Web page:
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[personal profile] tealin
Friday is Birdie's birthday. I have this post queued up to go live on Tumblr on the day, but I couldn't wait that long to post it, so you loyal Real Blog followers get a sneak peek.

I make no apologies for the dreadful rhymes you will find in the following. I am immensely proud of every last one of them.

Happy 133rd birthday, Birdie!




And because I am that much of a nerd, full citations are below the cut (along with details of the illustrations).


PAGE 1


That’s Griffith Taylor on the banjo. It seems like Griff wrote about half of the articles in the South Polar Times, and had a reputation for logorrhea, so it seemed only fair to give him the song.

... march straight through that wall.
This was inspired by a line from Aidan Dooley’s one-man show Tom Crean: Antarctic Explorer. While I don’t know whether it’s an actual Crean quote or not, it’s certainly an excellent image of Birdie’s character.

... swim half the Clyde ...
When Birdie was home on leave over Christmas in 1908, he’d go for a swim every morning, from Ardbeg Point to Craigmore Pier. (George Seaver, Birdie Bowers of the Antarctic, p92)

The R.I.M. took him to seas equatorial
Bowers joined the Royal Indian Marine in 1905 (Seaver, 48). He was posted first to Burma (now Myanmar), where he took a paddleboat up and down the Irrawaddy – which is a river, not a sea – but his travels in service were mostly in and around the Indian Ocean.


In Burmah the Bhamo ...
You can read all about Bowers’ adventures on the Irrawaddy in Chapter VI of Birdie Bowers of the Antarctic.
I’ve used the Imperial placenames and spellings because that’s what Birdie would have known, and what would have appeared in the South Polar Times.

... and steering she’ll heed.
“[H]e continued to ply his craft ... at such speed that he became known as the ‘Comet.’” (Seaver, 77) “When I arrived I dashed right thro’ the harbour, full speed—as then you have full control of her—and took up my moorings without any assistance.”(Bowers, quoted in Seaver, 81)

Thence north to the Gulf to prevent an affray
After leaving the Bhamo, Birdie was posted to a ship in the Persian Gulf, which was charged with intercepting arms smugglers. Plus ça change ...

He held up a gunboat with only a pistol
One of these gun-runners was intercepted at night, and Bowers was the only one in his party who was armed. He drew his pistol and gave the holster to another seaman to use as a mock weapon; in the darkness and confusion they managed to apprehend an entire dhow full of firearms. (Seaver, 107-9) This is one of several anecdotes in Birdie’s life that reads like a tall tale but actually happened.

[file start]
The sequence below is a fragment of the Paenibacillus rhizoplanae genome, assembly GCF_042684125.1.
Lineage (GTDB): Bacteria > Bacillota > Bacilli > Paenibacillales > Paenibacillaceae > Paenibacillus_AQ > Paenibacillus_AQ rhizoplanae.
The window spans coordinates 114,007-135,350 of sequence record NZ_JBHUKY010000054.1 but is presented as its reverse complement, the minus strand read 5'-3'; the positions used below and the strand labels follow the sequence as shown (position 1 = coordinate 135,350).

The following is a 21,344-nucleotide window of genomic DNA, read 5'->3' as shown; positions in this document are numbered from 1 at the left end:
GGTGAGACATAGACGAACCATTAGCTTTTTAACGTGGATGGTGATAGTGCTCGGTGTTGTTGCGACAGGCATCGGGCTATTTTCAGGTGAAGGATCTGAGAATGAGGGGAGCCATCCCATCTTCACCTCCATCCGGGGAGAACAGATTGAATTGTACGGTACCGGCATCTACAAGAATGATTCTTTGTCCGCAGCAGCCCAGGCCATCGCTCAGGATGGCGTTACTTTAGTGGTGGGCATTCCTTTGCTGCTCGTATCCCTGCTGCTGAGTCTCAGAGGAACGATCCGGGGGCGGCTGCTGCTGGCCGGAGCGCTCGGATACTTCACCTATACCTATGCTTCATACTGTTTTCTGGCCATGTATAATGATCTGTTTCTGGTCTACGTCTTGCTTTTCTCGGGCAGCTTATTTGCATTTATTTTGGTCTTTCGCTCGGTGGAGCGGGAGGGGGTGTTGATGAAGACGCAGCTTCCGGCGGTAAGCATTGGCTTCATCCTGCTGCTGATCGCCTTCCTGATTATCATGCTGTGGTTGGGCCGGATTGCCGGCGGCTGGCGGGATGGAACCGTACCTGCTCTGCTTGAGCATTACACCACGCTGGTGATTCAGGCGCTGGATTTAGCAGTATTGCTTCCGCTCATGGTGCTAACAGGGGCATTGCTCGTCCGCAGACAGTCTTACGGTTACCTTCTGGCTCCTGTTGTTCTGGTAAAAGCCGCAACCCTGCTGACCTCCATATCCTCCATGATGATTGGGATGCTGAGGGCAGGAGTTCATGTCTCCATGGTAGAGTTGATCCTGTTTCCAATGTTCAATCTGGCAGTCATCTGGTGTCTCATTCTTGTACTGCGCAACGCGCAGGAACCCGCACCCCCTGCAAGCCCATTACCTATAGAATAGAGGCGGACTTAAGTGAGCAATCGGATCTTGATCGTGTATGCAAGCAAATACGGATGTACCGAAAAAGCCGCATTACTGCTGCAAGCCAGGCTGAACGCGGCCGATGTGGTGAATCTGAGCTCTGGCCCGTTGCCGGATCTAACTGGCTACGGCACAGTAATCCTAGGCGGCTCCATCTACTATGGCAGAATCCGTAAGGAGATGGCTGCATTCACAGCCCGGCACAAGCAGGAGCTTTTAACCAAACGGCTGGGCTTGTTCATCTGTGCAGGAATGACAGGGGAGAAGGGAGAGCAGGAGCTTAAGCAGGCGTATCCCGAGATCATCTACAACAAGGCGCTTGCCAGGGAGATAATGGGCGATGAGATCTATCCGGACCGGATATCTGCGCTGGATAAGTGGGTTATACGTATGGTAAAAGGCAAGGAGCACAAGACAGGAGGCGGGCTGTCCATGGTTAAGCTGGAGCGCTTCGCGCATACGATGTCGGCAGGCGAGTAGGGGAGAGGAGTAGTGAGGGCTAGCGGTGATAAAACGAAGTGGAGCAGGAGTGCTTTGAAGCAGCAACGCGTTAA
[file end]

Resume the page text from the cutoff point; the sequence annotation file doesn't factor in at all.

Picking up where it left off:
On leave in Ceylon ...
You can read about the Bicycle Adventure on pp 119-124 of Birdie Bowers of the Antarctic. It was far too crazy for me to fit into one stanza so there’s a lot more there for you to goggle at.
“Ceylon” is the colonial name for Sri Lanka. Bowers cycled to (among other places) the ancient hilltop monastery of Anuradhapura.

He loved his mum ...
Most of Bowers’ life is recorded in his weekly letters home, which are affectionate as well as documentary.

... and he loved his cat ...
“Now he hated spiders but he loved cats, and when eight years old was found sleeping on the floor rather than disturb the cat which occupied the middle of his bed. Sometimes he stood beside his chair during a meal because the cat had got there first; nobody thought it strange...” (Cherry-Garrard, in the foreword to Seaver’s book, p. xv)

... and he loved his famous felt Green Hat.
"You will remember my old green hat. I have worn no other hat or cap hitherto since leaving home (except in uniform or when in port). It is quite a feature of the Expedition now, and has been as useful in the Tropics as here, and in the rains of the Doldrums as in the blizzards of the Pack.” (Bowers, quoted in Seaver p.172) By the time Atch was writing for the South Polar Times it had acquired capitals.



PAGE 2

Invited to sail on the barque Terra Nova
Bowers was recommended to a place on Scott’s crew by Sir Clements Markham, to whom he had expressed his interest in polar exploration, and by the commander of his naval training ship. But he didn’t apply, himself, and was surprised to have been appointed sight unseen on condition of his acceptance of the post. Of course, he gave it. (Seaver, 144-6)